WASHINGTON (Reuters) -- The Pentagon official overseeing the tribunals for Guantanamo Bay detainees has concluded that the U.S. military tortured a Saudi national who allegedly planned to participate in the September 11, 2001, attacks, "The Washington Post" has reported.
"We tortured [Mohammed al-]Qahtani," Susan Crawford said in an interview with the newspaper. "His treatment met the legal definition of torture. And that's why I did not refer the case" for prosecution.
Crawford, a retired judge who also worked in the Reagan administration, is the first senior Bush administration official responsible for reviewing practices at Guantanamo to publicly state that a detainee was tortured.
President George W. Bush and Vice President Dick Cheney have said that the United States does not torture.
Crawford told "The Post" the techniques used in al-Qahtani's case were authorized but applied in an overly aggressive and too persistent manner.
"This was not any one particular act; this was just a combination of things that had a medical impact on him, that hurt his health. It was abusive and uncalled for. And coercive. Clearly coercive. It was that medical impact that pushed me over the edge" to call it torture, Crawford told the newspaper.
Pentagon spokesman Geoff Morrell told "The Post" in an e-mail that the agency's reviews of the interrogation of al-Qahtani, the alleged 20th hijacker, concluded the interrogation methods at Guantanamo, including the special techniques used on al-Qahtani in 2002, were lawful at the time.
Crawford dismissed war crimes charges against al-Qahtani in May 2008, but he remains at Guantanamo. Crawford said he is dangerous and that she would be hesitant to say, "Let him go."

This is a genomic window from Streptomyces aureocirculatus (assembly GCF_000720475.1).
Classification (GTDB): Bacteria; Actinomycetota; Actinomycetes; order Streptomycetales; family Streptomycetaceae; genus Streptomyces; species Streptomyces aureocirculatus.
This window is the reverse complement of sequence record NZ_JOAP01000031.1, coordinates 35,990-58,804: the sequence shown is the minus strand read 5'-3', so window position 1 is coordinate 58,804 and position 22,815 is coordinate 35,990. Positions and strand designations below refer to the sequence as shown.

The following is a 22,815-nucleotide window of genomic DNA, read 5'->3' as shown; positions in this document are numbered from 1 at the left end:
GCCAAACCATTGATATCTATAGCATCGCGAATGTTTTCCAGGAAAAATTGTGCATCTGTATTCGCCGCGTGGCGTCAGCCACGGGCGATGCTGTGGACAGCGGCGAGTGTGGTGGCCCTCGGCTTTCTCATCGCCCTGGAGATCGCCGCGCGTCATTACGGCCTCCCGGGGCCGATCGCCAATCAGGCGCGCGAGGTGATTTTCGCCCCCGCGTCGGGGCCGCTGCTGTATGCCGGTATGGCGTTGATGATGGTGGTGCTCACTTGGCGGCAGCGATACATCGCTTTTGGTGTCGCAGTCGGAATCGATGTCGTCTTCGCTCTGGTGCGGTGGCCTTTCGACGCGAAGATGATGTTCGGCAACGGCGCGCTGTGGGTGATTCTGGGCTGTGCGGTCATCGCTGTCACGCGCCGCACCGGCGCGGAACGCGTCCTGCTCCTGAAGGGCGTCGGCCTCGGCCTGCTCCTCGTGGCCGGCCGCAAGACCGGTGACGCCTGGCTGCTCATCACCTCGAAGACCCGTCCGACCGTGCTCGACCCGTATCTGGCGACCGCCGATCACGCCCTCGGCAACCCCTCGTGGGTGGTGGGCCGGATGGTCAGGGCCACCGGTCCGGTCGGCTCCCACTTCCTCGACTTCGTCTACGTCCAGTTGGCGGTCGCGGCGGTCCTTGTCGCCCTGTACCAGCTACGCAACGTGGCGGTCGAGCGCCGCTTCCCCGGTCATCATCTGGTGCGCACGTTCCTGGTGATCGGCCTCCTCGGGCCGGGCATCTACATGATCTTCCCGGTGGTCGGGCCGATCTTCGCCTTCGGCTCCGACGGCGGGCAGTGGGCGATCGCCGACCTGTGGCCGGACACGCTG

Al-Qahtani was denied entry into the United States a month before the September 11 attacks and was allegedly planning to be the plot's 20th hijacker, the article said. He was captured in Afghanistan in January 2002 and transported to Guantanamo.
Crawford said she sympathized with intelligence officials who were urgently gathering information in the days after 9/11.
"But there still has to be a line that we should not cross. And unfortunately what this has done, I think, has tainted everything going forward," she said.
Crawford told the newspaper that Bush was right to create a system to try unlawful enemy combatants captured in the war on terrorism. But, she said, the implementation was flawed.
President-elect Barack Obama, who takes office on January 20, is expected to issue an executive order to close the Guantanamo Bay prison. Defense Secretary Robert Gates also favors shuttering Guantanamo.
But the prison is unlikely to shut until after U.S. officials settle a myriad of legal and logistic issues, including a solution on where to house its occupants.
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